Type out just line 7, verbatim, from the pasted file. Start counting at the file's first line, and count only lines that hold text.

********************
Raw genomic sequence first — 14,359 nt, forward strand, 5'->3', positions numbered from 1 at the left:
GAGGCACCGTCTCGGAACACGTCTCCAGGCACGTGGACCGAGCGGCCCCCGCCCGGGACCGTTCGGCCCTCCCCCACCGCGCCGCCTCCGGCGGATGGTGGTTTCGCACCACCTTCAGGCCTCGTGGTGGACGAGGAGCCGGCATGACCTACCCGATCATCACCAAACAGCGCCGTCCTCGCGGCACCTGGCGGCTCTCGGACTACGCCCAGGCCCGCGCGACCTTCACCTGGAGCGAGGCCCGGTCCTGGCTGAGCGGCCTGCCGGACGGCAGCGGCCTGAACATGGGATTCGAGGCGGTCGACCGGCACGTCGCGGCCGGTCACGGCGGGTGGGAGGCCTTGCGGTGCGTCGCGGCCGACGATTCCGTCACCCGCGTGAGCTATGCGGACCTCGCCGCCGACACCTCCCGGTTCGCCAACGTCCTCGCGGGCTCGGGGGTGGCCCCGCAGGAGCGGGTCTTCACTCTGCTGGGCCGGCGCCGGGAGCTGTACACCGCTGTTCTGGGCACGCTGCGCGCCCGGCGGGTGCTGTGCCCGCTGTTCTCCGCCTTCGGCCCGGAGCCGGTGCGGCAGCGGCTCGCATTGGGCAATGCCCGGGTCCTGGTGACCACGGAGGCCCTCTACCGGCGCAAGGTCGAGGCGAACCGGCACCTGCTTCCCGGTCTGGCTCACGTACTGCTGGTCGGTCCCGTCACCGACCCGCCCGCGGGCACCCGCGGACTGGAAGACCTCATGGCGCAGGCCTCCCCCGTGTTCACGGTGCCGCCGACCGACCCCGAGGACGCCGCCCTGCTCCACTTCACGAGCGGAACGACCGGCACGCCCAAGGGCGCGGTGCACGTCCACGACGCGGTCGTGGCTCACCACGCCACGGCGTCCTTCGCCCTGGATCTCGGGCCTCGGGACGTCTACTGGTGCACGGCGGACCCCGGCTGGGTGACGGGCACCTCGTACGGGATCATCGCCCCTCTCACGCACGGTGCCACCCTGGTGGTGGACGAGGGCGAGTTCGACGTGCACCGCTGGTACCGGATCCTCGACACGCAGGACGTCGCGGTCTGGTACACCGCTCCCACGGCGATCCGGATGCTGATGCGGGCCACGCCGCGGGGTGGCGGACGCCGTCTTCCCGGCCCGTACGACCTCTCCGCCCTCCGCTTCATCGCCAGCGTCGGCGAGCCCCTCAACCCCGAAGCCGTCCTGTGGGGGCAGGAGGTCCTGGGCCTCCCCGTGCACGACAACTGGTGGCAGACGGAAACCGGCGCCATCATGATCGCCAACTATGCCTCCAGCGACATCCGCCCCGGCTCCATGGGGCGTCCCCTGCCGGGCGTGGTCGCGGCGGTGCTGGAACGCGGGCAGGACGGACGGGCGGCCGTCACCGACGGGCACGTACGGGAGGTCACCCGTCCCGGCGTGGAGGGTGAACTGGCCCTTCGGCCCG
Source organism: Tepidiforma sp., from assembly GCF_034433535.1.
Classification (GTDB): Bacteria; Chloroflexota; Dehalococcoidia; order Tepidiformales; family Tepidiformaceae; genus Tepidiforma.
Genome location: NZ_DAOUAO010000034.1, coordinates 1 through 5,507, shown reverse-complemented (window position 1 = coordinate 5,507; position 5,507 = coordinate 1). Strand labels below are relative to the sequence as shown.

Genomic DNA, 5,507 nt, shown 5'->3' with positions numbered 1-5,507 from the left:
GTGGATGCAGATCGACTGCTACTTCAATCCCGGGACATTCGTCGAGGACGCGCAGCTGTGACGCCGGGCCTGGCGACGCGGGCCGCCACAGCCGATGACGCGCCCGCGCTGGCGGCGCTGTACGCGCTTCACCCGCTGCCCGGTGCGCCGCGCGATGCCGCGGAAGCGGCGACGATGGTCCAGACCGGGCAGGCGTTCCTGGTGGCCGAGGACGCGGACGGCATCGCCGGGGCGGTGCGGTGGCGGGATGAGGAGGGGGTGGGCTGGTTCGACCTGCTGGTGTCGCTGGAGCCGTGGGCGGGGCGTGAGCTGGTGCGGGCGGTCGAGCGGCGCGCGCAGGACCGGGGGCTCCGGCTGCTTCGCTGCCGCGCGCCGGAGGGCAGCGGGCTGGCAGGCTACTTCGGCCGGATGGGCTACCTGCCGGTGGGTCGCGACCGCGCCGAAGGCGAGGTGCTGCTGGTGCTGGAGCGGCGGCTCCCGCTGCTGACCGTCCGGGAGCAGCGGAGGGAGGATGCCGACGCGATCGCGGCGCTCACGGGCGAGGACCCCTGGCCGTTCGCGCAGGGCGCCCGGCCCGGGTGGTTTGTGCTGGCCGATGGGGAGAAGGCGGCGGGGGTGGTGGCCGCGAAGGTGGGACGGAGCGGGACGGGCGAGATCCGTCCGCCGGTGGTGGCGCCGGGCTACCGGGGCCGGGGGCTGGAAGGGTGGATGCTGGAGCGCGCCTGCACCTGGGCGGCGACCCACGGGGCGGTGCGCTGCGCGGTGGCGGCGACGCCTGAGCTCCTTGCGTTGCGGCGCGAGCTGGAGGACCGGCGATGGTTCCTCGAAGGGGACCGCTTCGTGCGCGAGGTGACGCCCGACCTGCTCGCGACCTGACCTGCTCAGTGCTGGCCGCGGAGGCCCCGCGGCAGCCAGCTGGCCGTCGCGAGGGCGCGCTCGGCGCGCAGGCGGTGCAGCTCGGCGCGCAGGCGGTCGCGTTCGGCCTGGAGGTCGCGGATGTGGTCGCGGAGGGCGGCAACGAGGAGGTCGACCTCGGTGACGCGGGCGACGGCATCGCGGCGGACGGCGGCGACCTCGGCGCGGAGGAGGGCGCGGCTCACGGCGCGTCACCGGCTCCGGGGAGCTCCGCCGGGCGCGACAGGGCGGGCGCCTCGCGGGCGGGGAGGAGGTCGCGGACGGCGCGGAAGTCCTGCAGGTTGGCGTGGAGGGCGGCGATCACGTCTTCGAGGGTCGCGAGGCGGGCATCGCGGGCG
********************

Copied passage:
GTGGATGCAGATCGACTGCTACTTCAATCCCGGGACATTCGTCGAGGACGCGCAGCTGTGACGCCGGGCCTGGCGACGCGGGCCGCCACAGCCGATGACGCGCCCGCGCTGGCGGCGCTGTACGCGCTTCACCCGCTGCCCGGTGCGCCGCGCGATGCCGCGGAAGCGGCGACGATGGTCCAGACCGGGCAGGCGTTCCTGGTGGCCGAGGACGCGGACGGCATCGCCGGGGCGGTGCGGTGGCGGGATGAGGAGGGGGTGGGCTGGTTCGACCTGCTGGTGTCGCTGGAGCCGTGGGCGGGGCGTGAGCTGGTGCGGGCGGTCGAGCGGCGCGCGCAGGACCGGGGGCTCCGGCTGCTTCGCTGCCGCGCGCCGGAGGGCAGCGGGCTGGCAGGCTACTTCGGCCGGATGGGCTACCTGCCGGTGGGTCGCGACCGCGCCGAAGGCGAGGTGCTGCTGGTGCTGGAGCGGCGGCTCCCGCTGCTGACCGTCCGGGAGCAGCGGAGGGAGGATGCCGACGCGATCGCGGCGCTCACGGGCGAGGACCCCTGGCCGTTCGCGCAGGGCGCCCGGCCCGGGTGGTTTGTGCTGGCCGATGGGGAGAAGGCGGCGGGGGTGGTGGCCGCGAAGGTGGGACGGAGCGGGACGGGCGAGATCCGTCCGCCGGTGGTGGCGCCGGGCTACCGGGGCCGGGGGCTGGAAGGGTGGATGCTGGAGCGCGCCTGCACCTGGGCGGCGACCCACGGGGCGGTGCGCTGCGCGGTGGCGGCGACGCCTGAGCTCCTTGCGTTGCGGCGCGAGCTGGAGGACCGGCGATGGTTCCTCGAAGGGGACCGCTTCGTGCGCGAGGTGACGCCCGACCTGCTCGCGACCTGACCTGCTCAGTGCTGGCCGCGGAGGCCCCGCGGCAGCCAGCTGGCCGTCGCGAGGGCGCGCTCGGCGCGCAGGCGGTGCAGCTCGGCGCGCAGGCGGTCGCGTTCGGCCTGGAGGTCGCGGATGTGGTCGCGGAGGGCGGCAACGAGGAGGTCGACCTCGGTGACGCGGGCGACGGCATCGCGGCGGACGGCGGCGACCTCGGCGCGGAGGAGGGCGCGGCTCACGGCGCGTCACCGGCTCCGGGGAGCTCCGCCGGGCGCGACAGGGCGGGCGCCTCGCGGGCGGGGAGGAGGTCGCGGACGGCGCGGAAGTCCTGCAGGTTGGCGTGGAGGGCGGCGATCACGTCTTCGAGGGTCGCGAGGCGGGCATCGCGGGCG